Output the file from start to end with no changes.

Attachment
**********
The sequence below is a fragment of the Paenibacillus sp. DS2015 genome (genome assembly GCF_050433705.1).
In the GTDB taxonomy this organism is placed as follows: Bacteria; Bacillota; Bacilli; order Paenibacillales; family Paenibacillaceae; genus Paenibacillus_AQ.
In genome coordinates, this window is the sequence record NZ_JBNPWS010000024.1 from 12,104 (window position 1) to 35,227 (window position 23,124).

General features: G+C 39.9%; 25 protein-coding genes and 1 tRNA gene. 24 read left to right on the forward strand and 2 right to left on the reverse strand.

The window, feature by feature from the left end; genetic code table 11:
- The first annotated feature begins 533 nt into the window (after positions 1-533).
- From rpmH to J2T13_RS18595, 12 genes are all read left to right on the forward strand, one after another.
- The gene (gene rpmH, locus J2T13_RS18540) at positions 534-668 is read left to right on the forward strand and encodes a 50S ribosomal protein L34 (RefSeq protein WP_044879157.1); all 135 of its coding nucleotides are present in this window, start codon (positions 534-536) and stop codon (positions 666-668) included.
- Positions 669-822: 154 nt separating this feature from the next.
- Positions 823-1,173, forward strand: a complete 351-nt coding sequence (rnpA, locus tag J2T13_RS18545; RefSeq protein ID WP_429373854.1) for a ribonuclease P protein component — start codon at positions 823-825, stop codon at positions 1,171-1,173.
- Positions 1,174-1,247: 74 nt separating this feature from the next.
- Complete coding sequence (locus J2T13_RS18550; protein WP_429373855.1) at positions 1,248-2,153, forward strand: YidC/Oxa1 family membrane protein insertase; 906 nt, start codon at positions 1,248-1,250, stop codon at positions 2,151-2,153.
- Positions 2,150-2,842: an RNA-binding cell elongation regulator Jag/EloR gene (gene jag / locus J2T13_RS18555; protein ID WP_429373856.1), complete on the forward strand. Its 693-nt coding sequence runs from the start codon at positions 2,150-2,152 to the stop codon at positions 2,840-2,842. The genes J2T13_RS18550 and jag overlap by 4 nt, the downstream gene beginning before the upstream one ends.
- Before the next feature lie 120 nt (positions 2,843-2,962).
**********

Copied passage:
The sequence below is a fragment of the Paenibacillus sp. DS2015 genome (genome assembly GCF_050433705.1).
In the GTDB taxonomy this organism is placed as follows: Bacteria; Bacillota; Bacilli; order Paenibacillales; family Paenibacillaceae; genus Paenibacillus_AQ.
In genome coordinates, this window is the sequence record NZ_JBNPWS010000024.1 from 12,104 (window position 1) to 35,227 (window position 23,124).

General features: G+C 39.9%; 25 protein-coding genes and 1 tRNA gene. 24 read left to right on the forward strand and 2 right to left on the reverse strand.

The window, feature by feature from the left end; genetic code table 11:
- The first annotated feature begins 533 nt into the window (after positions 1-533).
- From rpmH to J2T13_RS18595, 12 genes are all read left to right on the forward strand, one after another.
- The gene (gene rpmH, locus J2T13_RS18540) at positions 534-668 is read left to right on the forward strand and encodes a 50S ribosomal protein L34 (RefSeq protein WP_044879157.1); all 135 of its coding nucleotides are present in this window, start codon (positions 534-536) and stop codon (positions 666-668) included.
- Positions 669-822: 154 nt separating this feature from the next.
- Positions 823-1,173, forward strand: a complete 351-nt coding sequence (rnpA, locus tag J2T13_RS18545; RefSeq protein ID WP_429373854.1) for a ribonuclease P protein component — start codon at positions 823-825, stop codon at positions 1,171-1,173.
- Positions 1,174-1,247: 74 nt separating this feature from the next.
- Complete coding sequence (locus J2T13_RS18550; protein WP_429373855.1) at positions 1,248-2,153, forward strand: YidC/Oxa1 family membrane protein insertase; 906 nt, start codon at positions 1,248-1,250, stop codon at positions 2,151-2,153.
- Positions 2,150-2,842: an RNA-binding cell elongation regulator Jag/EloR gene (gene jag / locus J2T13_RS18555; protein ID WP_429373856.1), complete on the forward strand. Its 693-nt coding sequence runs from the start codon at positions 2,150-2,152 to the stop codon at positions 2,840-2,842. The genes J2T13_RS18550 and jag overlap by 4 nt, the downstream gene beginning before the upstream one ends.
- Before the next feature lie 120 nt (positions 2,843-2,962).